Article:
Once upon a time
- Burkina Faso
- Cape Verde
- Central African Republic
- D.R. Congo
- Equatorial Guinea
- Guinea Bissau
- Ivory Coast
- São Tomé and Príncipe
- Sierra Leone
- South Africa
- South Sudan
Sunday, September 24, 2023
Wednesday, August 02, 2023
Thursday, July 20, 2023
Kenyans are experiencing the effects of both capitalism and the futility of trusting in ‘leaders’. The soaring cost of living has led to protests with extreme violence resulting, according to the United Nations human Rights Office, in protesters deaths and injuries. To protect its power, and those of the asset owning class, the State will always initially resort to those members of the working class who have undertaken to defend bourgeoisie interests even to the extent of beating and shooting fellow workers.
‘Kenyan opposition leader Raila Odinga has called for three days of anti-government protests starting on Wednesday.
The latest demonstrations are against tax hikes and follow two previous sets of protests this year against the soaring cost of living in East Africa’s economic hub and alleged malpractice in last year’s presidential election, which Odinga lost.
The new taxes were to take effect on July 1, but a Nairobi court halted their implementation pending further legal proceedings. Still, a tax increase on petroleum products was imposed, increasing fuel costs.
Odinga said more protests could be held after this week.
What are the latest protests about?
Odinga announced the protests on June 14 against a new finance bill, which introduced a 1.5 percent housing levy, a 16 percent tax on petroleum products and a 16 percent value-added tax (VAT) on money that policyholders receive as compensation from insurance companies.
“That finance bill will be the last nail in the coffin,” Odinga told his supporters. “If it is passed, it will make Kenyans slaves of paying taxes. …When they pass that bill, that will be the trumpet call. Will you be ready?”
The bill was signed into law on June 26.
On July 10, Kenya’s High Court extended an order barring Treasury Cabinet Secretary Njuguna Ndung’u from implementing it.
The government mostly obeyed the ruling except for the Energy and Petroleum Regulatory Authority, which increased fuel prices, triggering an increase in public transport costs.
The price increases are from 182.04 shillings ($1.29) to 195.53 shillings ($1.38) per litre of petrol, 164.28 shillings ($1.16) to 176.67 shillings ($1.25) for a litre of diesel and from 161.48 shillings ($1.14) to 173.44 shillings ($1.22) per litre of kerosene.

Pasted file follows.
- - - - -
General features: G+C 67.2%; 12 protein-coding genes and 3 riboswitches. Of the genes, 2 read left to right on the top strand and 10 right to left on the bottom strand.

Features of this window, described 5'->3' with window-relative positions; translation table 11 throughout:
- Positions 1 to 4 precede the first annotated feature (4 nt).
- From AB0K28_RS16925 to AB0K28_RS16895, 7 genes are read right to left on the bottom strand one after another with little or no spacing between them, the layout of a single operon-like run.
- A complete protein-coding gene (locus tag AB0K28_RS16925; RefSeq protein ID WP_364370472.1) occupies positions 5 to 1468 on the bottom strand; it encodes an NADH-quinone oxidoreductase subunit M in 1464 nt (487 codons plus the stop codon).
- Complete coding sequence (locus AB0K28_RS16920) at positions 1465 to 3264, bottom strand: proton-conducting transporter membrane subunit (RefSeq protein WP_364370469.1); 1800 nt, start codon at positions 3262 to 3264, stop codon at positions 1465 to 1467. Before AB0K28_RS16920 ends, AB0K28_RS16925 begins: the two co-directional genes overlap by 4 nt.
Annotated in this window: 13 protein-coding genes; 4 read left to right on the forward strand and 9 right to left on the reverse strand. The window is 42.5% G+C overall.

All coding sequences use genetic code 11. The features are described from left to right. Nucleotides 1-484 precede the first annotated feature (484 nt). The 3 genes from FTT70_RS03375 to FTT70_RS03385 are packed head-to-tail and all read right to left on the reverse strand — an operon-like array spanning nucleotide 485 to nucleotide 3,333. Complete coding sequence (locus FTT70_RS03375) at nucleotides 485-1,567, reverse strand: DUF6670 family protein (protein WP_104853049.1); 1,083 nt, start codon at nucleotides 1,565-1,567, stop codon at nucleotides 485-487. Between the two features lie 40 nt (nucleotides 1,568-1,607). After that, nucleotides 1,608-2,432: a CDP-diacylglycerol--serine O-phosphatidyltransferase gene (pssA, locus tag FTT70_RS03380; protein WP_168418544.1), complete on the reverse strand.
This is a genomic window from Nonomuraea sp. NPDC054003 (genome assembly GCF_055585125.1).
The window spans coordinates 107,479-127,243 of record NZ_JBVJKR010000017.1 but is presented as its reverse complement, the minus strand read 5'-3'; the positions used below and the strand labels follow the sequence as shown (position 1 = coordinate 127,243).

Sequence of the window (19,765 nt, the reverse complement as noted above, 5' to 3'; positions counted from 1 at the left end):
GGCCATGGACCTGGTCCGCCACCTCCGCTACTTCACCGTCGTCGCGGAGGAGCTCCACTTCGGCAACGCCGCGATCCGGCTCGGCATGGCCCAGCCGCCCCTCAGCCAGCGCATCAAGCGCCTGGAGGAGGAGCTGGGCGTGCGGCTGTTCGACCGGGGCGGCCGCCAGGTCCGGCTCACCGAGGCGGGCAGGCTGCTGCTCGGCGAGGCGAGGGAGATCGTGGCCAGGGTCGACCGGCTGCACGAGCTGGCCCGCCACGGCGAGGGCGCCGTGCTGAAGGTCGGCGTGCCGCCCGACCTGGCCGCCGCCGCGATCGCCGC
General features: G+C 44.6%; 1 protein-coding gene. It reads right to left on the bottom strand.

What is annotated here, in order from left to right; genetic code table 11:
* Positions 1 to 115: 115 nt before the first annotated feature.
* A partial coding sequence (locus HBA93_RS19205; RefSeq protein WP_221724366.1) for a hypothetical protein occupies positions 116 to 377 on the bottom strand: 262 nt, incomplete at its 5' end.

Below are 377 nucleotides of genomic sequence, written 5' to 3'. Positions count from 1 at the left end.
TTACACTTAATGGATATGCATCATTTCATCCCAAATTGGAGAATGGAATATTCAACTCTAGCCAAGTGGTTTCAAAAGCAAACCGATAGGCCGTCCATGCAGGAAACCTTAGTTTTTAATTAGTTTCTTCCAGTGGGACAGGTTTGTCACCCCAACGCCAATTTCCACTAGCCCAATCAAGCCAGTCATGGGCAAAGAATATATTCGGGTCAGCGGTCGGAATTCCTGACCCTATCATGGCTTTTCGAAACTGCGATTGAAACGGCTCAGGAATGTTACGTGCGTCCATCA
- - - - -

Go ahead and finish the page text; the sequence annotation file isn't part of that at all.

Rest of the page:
What is the finance act about?
During the presidential campaign,the eventual winner, William Ruto, promised to reduce the cost of living and positioned himself as a poor “hustler” eager to wrest power away from the ruling dynasties that President Uhuru Kenyatta and Odinga, sons of independent Kenya’s first president and vice president, represented. The younger Kenyatta endorsed the younger Odinga rather than his deputy, but Ruto was declared the winner and was sworn into office in September. President Ruto inherited an enormous government debt. At the time Kenyatta took office in 2013, it stood at 1.79 trillion shillings ($13bn). By the time Kenyatta left office, it had ballooned to 8.7 trillion shillings ($61bn).
Ruto then removed fuel subsidies, leading to a spike in the prices of basic commodities like bread and maize flour, which are directly affected by the cost of energy and transport.“In addition to being very costly, consumption subsidy interventions are prone to abuse, they distort markets and create uncertainty, including artificial shortages of the very products being subsidised,” he said in his inauguration speech.
New taxes followed. In addition to the housing levy, petroleum products tax and insurance compensation tax, digital assets taxes were also introduced. The government also imposed a 3 percent levy on transfer charges applied during the exchange of assets that cover non-fungible tokens (NFTs), cryptocurrencies, and digital currencies.
The finance act also introduced a 15 percent withholding tax for digital content creators, a 35 percent tax for people earning above 500,000 shillings ($3,536) annually and the VAT on petroleum products was increased from 8 percent to 16 percent.